Coordinated Global Central Bank Action Fails to Stem Market Crisis

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Photo appears courtesy of Al Jazeera.

Monday of this past week saw both stock market indices and oil benchmark prices deteriorate into a free fall. This worst stock market plunge since the Black Monday crash of 1987 happened even as global central banks around the world engaged in more interest rate cuts as well as launching new stimulus programs. They all failed to restore investor and market confidence. Some analysts worried that the American Federal Reserve had already run up against the confines of its ability to ward off a recession with the economic devastation wrought by the spreading coronavirus pandemic.

Markets in Disarray As Central Banks Slash Rates

It was this past Sunday that the United States' Federal Reserve slashed its interest rates practically to zero while also unveiling a new $700 billion stimulus package, as the BBC reported. This was only part of the larger coordinated international actions the Fed pursued with its counterparts in Japan, the euro zone, the United Kingdom, Switzerland, and Canada.

The cut was the second emergency rate reduction by the Federal Reserve in under two weeks. More impressive still was the enormous program of asset buying that equaled one which the Fed enacted in the height of the Global Financial Crisis over ten years ago back in 2008. Japan similarly announced that it would expand its program of bond buying. The People's Bank of China injected huge amounts of money into its own financial markets to try to calm fears about liquidity. Even New Zealand's central bank cut its interest rates to all time lows in an effort to ease the pain from the economic blow.

International coordination centered on a joint action between the U.S. Federal Reserve, Bank of Japan, Bank of England, European Central Bank, Swiss National Bank, and Bank of Canada. The Federal Reserve worked in tandem with these important global central banks to diffuse rapidly rising worldwide “dollar funding pressures” per Fed Chairman Jerome Powell.  Their coordinated action was designed to provide greater liquidity through the existing arrangements for U.S. dollar liquidity swap lines.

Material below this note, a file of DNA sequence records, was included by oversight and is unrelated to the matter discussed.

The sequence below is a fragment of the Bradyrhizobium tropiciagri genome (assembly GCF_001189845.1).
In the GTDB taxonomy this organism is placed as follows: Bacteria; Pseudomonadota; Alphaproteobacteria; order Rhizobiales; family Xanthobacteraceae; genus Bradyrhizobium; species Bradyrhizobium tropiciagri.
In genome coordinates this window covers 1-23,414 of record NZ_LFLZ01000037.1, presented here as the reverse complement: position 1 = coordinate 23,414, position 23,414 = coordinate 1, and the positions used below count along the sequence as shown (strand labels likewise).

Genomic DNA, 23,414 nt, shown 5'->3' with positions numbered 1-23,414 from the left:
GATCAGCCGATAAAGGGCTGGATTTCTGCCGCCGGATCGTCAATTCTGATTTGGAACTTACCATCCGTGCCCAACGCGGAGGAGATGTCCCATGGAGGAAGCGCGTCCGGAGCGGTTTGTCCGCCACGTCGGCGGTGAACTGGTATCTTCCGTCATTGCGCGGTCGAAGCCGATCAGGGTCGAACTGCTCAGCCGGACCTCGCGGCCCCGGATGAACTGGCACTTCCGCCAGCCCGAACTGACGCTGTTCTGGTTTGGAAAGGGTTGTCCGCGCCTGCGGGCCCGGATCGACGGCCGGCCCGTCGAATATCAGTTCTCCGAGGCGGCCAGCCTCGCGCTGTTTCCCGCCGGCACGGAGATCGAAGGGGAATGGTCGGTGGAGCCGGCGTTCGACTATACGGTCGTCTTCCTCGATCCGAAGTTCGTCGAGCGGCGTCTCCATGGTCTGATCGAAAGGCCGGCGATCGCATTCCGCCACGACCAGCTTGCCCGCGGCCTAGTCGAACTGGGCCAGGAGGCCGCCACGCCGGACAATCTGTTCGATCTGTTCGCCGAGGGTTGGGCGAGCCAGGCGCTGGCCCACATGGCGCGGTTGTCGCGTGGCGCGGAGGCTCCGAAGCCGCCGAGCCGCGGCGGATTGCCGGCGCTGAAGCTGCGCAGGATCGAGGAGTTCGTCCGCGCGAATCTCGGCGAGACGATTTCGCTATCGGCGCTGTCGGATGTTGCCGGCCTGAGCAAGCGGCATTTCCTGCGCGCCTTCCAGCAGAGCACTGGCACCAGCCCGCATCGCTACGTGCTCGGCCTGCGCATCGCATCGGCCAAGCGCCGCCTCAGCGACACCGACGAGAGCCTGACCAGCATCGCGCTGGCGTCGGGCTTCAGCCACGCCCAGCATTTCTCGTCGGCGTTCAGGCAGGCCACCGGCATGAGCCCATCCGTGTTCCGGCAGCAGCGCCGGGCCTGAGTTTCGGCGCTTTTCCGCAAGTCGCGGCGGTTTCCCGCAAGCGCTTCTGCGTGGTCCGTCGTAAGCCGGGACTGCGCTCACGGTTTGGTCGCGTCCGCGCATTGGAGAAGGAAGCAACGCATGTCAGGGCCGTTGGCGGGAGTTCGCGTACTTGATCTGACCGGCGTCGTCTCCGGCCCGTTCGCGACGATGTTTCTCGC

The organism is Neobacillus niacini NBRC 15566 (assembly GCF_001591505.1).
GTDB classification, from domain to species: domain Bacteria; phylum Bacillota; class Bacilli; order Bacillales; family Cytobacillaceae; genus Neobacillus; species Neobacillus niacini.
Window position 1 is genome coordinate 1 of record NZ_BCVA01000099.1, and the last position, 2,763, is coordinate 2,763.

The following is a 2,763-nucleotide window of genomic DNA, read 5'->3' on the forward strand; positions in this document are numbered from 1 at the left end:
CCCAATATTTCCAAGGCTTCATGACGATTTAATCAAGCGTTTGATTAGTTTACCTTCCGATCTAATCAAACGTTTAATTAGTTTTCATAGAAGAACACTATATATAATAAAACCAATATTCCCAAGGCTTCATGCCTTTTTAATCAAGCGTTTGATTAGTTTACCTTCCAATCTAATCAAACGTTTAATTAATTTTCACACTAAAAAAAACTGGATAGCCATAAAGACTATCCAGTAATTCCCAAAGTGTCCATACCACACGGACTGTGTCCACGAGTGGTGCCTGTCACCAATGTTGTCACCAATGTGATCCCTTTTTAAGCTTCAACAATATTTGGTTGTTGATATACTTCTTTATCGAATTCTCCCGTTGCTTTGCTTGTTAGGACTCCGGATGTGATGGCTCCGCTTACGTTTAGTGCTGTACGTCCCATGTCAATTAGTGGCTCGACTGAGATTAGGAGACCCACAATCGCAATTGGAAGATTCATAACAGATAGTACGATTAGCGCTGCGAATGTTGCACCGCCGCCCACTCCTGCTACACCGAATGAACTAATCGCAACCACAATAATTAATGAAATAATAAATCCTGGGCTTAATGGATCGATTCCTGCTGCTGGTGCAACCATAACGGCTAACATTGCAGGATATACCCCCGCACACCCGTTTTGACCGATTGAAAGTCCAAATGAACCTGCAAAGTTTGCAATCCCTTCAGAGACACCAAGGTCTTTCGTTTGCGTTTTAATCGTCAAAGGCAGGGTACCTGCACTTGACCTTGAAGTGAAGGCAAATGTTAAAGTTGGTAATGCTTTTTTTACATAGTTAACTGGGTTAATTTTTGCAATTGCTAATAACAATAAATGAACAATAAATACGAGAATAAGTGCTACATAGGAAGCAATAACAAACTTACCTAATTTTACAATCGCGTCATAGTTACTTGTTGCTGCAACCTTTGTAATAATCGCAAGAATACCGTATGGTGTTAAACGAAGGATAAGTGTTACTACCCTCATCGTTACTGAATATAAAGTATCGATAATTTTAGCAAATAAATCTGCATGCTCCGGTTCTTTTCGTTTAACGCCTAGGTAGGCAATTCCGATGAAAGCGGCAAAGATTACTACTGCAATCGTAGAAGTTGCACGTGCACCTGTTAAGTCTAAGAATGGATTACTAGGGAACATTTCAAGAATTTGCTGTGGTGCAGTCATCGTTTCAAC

As the Bank of Canada stated on its website, the major central banks of the world arranged to reduce the pricing on their existing U.S. dollar liquidity swap lines by 25 basis points. This brought the revised rate amount down to the dollar OIS Overnight Index Swap rate plus 25 basis points. In another effort to boost the efficacy of these swap lines to provide greater dollar liquidity, the international central banks with such dollar liquidity operations also announced that they would start providing these U.S. dollars every week (in their jurisdictions) with a new 84 day maturity. This will be offered next to the one week maturity options presently available.

Massive Coordination of Central Banks Around the World Leaves Markets Unimpressed

Global central bankers had hoped such dramatic measures would have a noticeable impact on calming worldwide stock market indices, but they were quickly disappointed. Traders did not show any signs of being impressed as the virus continuing to spread globally. Markets were quickly fearful again as the Chief Tedros Adhanom Ghebreyesus of the World Health Organization declared that it was not possible to forecast when the coronavirus would reach a global peak. G7 leaders held a videoconference to discuss the growing crisis on Monday even as the IMF Head Kristalina Georgieva called on world governments to coordinate their efforts to deliver enormous spending like in the Global Financial Crisis to try to save the global economy from coronavirus pandemic-induced massive damage.

Markets cratered around the world. Right after the opening bell rang in New York on Wall Street, the Dow plunged almost 10 percent and saw trading temporarily halted as circuit breakers kicked in. By the time the trading day had finished, the Dow Jones Industrial Average had fallen an eye watering 12.9 percent. The drop had only accelerated after U.S. President Donald Trump announced that the American economy “may be” hurtling towards recession.